The other shoe has dropped in the Ben Wetzler case. Last week, the NCAA announced the Oregon St. left-hander was suspended indefinitely while they investigated him for inappropriate use of a financial advisor in dealing with the Philadelphia Phillies following the 2013 draft. On Friday, it was announced Wetzler will be suspended for 20 percent of the season, with time already missed included. That means he'll be eligible to return to action on March 2.
Oregon State University baseball student-athlete Ben Wetzler must miss 11 games (20 percent of the season) due to his involvement with an agent during the 2013 Major League Baseball draft. According to the facts of the case, which were agreed upon by the school and the NCAA, Wetzler sought help from an agent who attended meetings where Wetzler negotiated contract terms with the team.
NCAA rules allow a baseball student-athlete to receive advice from a lawyer or agent regarding a proposed professional sports contract. However, if the student-athlete is considering returning to an NCAA school, that advisor may not negotiate on behalf of a student-athlete or be present during discussions of a contract offer, including phone calls, email or in-person conversations. Along with the school, a student-athlete is responsible for maintaining his eligibility.
When an NCAA member school discovers a rules violation has occurred involving a student-athlete, it must declare the student-athlete ineligible and may ask the NCAA to restore eligibility. Oregon State submitted its reinstatement request Feb. 18. The NCAA then worked with the school to finalize the facts of the case. The NCAA provided the school and student-athlete with a decision today, Feb. 21.
The Wetzler story was pushed to the forefront on Wednesday when Baseball America's Aaron Fitt reported the Phillies were the ones who turned Wetzler in after he declined to sign before the August deadline.
Though it's unknown who within the Phillies' organization offered the information, the tactic has been universally frowned upon as it's understood around the league that involving an agent/advisor is a necessary and now standard procedure, regardless of the NCAA rule. MLB teams simply don't squeal, because the only purpose it truly serves is to unnecessarily sabotage a young man's senior season in college and potentially his career.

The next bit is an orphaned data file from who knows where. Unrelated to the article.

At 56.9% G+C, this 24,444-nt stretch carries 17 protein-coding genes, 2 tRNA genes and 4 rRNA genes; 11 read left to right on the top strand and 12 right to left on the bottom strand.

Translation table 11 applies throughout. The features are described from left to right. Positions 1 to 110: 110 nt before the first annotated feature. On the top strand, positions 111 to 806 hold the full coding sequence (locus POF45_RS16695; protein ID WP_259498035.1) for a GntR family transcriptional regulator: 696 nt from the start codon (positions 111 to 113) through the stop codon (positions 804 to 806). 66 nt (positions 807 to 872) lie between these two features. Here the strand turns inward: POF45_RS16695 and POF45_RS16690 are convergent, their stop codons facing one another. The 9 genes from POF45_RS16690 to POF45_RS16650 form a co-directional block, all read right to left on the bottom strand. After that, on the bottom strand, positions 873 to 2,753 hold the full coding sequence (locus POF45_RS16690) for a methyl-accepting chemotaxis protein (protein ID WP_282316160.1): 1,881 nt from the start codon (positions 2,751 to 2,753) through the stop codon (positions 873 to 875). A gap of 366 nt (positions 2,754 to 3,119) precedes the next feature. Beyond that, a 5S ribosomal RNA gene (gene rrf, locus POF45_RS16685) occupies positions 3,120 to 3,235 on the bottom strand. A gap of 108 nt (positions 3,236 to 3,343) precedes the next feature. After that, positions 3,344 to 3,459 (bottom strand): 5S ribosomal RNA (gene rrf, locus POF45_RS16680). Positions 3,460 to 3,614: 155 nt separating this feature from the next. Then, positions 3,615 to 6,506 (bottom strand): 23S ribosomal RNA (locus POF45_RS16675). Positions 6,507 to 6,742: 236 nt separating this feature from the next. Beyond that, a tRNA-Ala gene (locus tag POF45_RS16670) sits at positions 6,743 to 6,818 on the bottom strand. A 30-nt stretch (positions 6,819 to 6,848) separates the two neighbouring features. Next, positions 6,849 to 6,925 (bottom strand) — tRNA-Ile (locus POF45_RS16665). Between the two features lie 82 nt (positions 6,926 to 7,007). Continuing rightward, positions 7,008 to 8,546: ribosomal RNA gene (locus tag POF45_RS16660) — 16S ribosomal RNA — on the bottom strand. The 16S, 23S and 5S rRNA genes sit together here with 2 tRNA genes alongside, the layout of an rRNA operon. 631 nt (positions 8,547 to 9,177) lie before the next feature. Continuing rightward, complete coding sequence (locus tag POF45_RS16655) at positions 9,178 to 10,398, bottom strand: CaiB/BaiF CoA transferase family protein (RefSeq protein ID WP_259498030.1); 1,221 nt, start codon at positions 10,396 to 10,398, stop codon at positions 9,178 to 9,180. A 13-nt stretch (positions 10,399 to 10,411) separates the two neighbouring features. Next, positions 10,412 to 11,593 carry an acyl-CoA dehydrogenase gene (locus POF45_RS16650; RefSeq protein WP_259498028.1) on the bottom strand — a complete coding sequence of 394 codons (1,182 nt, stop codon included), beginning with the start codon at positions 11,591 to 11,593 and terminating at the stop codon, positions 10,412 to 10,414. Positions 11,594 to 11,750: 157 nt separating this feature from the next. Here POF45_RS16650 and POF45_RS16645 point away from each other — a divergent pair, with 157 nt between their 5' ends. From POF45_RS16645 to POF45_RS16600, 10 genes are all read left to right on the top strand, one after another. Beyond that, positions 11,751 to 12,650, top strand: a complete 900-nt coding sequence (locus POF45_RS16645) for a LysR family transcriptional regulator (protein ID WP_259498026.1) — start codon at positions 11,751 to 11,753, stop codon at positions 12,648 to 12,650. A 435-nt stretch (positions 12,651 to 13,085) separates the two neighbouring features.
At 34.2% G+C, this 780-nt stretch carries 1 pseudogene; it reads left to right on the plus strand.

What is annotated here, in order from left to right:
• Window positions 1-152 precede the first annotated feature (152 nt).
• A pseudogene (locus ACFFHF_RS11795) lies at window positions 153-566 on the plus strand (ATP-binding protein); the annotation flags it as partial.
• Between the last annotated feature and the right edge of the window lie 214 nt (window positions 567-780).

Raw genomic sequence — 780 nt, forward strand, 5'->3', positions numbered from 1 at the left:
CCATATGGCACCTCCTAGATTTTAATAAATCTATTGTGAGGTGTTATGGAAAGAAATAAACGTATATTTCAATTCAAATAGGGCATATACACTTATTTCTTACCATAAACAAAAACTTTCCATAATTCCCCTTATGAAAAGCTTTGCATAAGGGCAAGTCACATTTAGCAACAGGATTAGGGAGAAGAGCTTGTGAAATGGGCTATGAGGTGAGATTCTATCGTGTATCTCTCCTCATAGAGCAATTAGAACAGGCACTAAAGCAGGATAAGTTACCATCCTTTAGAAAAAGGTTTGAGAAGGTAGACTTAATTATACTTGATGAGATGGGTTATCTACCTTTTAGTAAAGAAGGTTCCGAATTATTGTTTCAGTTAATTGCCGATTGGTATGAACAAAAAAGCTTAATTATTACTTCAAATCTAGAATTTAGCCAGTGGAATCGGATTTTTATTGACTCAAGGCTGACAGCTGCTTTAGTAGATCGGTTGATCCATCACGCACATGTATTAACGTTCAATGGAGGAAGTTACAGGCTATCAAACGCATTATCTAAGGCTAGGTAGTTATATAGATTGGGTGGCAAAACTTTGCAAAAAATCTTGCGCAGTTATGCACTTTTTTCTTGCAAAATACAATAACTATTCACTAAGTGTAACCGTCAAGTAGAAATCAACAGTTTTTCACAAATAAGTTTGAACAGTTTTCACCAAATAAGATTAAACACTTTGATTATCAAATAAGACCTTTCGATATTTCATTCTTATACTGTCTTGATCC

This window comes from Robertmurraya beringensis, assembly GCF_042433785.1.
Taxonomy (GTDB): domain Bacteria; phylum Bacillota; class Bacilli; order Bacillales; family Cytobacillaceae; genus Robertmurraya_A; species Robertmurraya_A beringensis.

Hope the @Phillies, after spitefully going after Wetzler, will have the guts to publicly discuss why they did so. We'll see.
— Jim Callis (@jimcallisMLB) February 22, 2014
The Phillies did release the following statement Saturday morning, but those looking for an explanation will be disappointed.
The Phillies did participate in the NCAA investigation and a ruling has been issued. We believe it is inappropriate to comment further on either the negotiation with the player or the action taken by the NCAA.
Pretty weak statement that won't help the new perception of the Phillies at all.
The Phillies also reportedly turned in Washington State's Jason Monda last season, though the NCAA eventually cleared him of wrong doing. At this point, Philadelphia is risking alienating every future college junior who may be on their draft board. Why would these kids even bother picking up the phone knowing it's the Phillies calling? Many of them aren't asking or expecting to be drafted in the first place, so there's no upside in talking.
Of course, this all truly begins and ends with another NCAA rule that's both ridiculous and nearly impossible to enforce. It may work well in other sports, but the baseball system is different in that players can be drafted — following high school and their junior year — without ever declaring for the draft. It would be easier on everyone if players in that unusual position were allowed to seek worthwhile advice on their future without compromising their amateur status.
OSU: "Having seen these amateurism rules in action, OSU believes NCAA should take a serious look...toward revising rules on amateur status"
— Aaron Fitt (@aaronfitt) February 22, 2014
It only makes sense to revise these rules, but it's unlikely the NCAA will take it under serious consideration. To them, there's no problem, because what they don't know — or aren't told — doesn't exist.
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